Yesterday the Chancellor himself laid out a document to Parliament, detailing his plans to boost competition in order to bring down bills for families and firms, in aim of creating a more prosperous nation.

One such plan is to open up markets, removing barriers for new and emerging companies, in order to create better functioning business, something the Chancellor believes is the lifeblood of a thriving economy.

Mr Osborne has identified the property industry and, more specifically, the online estate agency sector as a particular area of focus. It is rare for the government to set out plans with the emphasis so heavily tailored to a single area of industry, but this latest announcement certainly seems to do that.

Mr Osborne’s intention is for the Government to “further reduce barriers so that it’s easier for alternative business structures, such as supermarkets and estate agents, to offer legal services such as conveyancing.” A consultation next spring will look to remove these existing barriers for alternative business models in legal services, as well as making legal service regulators independent from their representative bodies.

The intention is to create a fairer, more balanced regulatory regime to encourage competition and enable businesses such as estate agents to offer a better product when it comes to legal services, like conveyancing. They will also address how the real estate sector has developed around existing regulatory frameworks, encouraging innovation, to create a more transparent process.

However Mr Osborne’s big statement was the Government’s intention to inject innovation into the home buying process. They want to ensure that the modernisation of the estate agency sector through the online space, continues to provide consumers with quicker, better value routes to selling their home. Mr Osborne wants to encourage new business models such as online only estate agents, to enhance price competition in the real estate sector – as he believes they are yet to properly penetrate the property market.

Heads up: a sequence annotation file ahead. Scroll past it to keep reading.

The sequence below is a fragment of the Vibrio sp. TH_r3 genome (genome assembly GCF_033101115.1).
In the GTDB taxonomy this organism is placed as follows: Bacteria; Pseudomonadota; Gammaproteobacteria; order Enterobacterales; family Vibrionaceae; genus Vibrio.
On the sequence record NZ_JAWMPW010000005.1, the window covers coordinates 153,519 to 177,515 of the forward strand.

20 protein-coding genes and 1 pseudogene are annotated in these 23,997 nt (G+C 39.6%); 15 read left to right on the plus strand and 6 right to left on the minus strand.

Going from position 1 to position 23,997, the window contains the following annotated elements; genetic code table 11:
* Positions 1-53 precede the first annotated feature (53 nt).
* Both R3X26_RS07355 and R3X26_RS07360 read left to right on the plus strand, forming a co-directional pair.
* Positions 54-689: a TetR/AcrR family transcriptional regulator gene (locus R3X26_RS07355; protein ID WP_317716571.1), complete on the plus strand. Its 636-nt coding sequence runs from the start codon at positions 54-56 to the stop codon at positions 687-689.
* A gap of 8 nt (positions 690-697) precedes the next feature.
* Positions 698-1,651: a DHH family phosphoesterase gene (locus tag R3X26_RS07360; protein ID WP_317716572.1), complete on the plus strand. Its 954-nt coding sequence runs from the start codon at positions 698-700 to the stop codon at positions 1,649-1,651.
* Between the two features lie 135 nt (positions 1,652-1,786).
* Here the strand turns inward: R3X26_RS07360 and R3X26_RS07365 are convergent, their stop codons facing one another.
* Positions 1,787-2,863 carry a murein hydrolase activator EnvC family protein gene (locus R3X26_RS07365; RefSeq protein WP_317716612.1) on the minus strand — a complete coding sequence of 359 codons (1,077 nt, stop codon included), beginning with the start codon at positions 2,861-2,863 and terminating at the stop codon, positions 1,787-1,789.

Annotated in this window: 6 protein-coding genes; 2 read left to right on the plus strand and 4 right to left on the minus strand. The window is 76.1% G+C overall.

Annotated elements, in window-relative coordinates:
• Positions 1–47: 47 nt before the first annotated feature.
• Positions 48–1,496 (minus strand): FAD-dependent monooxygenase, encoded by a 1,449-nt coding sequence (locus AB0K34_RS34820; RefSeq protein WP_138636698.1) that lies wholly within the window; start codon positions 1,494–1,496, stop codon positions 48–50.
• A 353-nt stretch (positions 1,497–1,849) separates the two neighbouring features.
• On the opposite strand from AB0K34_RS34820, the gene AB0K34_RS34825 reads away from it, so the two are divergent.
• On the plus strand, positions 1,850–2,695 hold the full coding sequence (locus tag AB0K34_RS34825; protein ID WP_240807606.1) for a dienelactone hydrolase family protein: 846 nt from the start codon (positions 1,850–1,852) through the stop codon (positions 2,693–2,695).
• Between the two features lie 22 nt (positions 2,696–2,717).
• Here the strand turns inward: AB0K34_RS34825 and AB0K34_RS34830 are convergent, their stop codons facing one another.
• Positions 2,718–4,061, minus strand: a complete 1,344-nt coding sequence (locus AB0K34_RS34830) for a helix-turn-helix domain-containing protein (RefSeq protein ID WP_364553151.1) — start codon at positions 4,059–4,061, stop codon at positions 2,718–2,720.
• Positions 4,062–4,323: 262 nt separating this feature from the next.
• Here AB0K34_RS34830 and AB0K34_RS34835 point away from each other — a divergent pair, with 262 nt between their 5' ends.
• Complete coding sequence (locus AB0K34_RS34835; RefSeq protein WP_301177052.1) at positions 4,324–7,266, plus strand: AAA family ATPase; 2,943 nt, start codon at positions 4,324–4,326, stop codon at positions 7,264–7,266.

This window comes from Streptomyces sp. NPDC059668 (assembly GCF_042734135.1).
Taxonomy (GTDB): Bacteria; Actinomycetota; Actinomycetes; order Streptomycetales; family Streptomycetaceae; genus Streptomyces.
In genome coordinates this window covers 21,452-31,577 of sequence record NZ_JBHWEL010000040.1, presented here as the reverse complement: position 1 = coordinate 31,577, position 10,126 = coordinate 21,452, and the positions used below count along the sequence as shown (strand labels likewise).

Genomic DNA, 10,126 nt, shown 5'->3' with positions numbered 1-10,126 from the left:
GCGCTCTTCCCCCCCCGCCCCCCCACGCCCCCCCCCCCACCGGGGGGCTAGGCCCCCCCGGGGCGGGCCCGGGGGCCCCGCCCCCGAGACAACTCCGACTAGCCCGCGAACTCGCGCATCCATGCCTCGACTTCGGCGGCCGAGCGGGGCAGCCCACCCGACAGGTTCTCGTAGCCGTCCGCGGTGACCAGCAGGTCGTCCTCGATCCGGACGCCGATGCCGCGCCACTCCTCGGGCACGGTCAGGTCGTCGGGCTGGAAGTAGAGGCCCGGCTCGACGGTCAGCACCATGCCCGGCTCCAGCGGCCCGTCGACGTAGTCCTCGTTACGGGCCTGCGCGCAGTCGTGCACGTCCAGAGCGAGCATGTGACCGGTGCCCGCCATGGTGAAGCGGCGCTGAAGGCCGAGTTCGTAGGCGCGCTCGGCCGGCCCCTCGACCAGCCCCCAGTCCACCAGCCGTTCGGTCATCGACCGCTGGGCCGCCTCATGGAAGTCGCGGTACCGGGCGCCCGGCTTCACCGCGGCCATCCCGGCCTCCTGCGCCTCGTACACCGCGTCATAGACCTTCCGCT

Founder and CEO of eMoov.co.uk, Russell Quirk, commented:

“This latest paper from the Treasury really is a significant nod to the success of the online property sector and how far it has evolved in such a short period of time. When I started eMoov five years ago, the traditional sector found the concept of an online agent laughable and dismissed it as a fad.

For the government to now acknowledge its success and the superior service provided to the consumer, by bringing it to the forefront of their plans to further advance it, really indicates that the online sector is the future of estate agency.

We’ve known for a long time that we offer a vastly superior service for a fraction of the cost of the high street. If you ask me we have most definitely penetrated the market already and have been injecting innovation for quite some time now. However I understand that the Government can’t base its plans on a whim and so having now had enough time to evaluate the results, their latest intention shows that they, like us, are clearly consumer centric when it comes to the property selling process.

Since starting eMoov we have seen a number of competitors join us in the space and, to further encourage this is good for us and good for the consumer, as it will further enhance the service provided to the customer, something we are passionate about.

By improving the legal process and reducing the barriers involved in aspects of the property process such as conveyancing, the Government should hopefully help us streamline the process of buying or selling a property even further. This will make it easier for companies like eMoov to offer legal services and will hopefully result in yet more value added for the consumer, as well as a more fluent process overall.”

You can read the full document submitted by George Osborne here.

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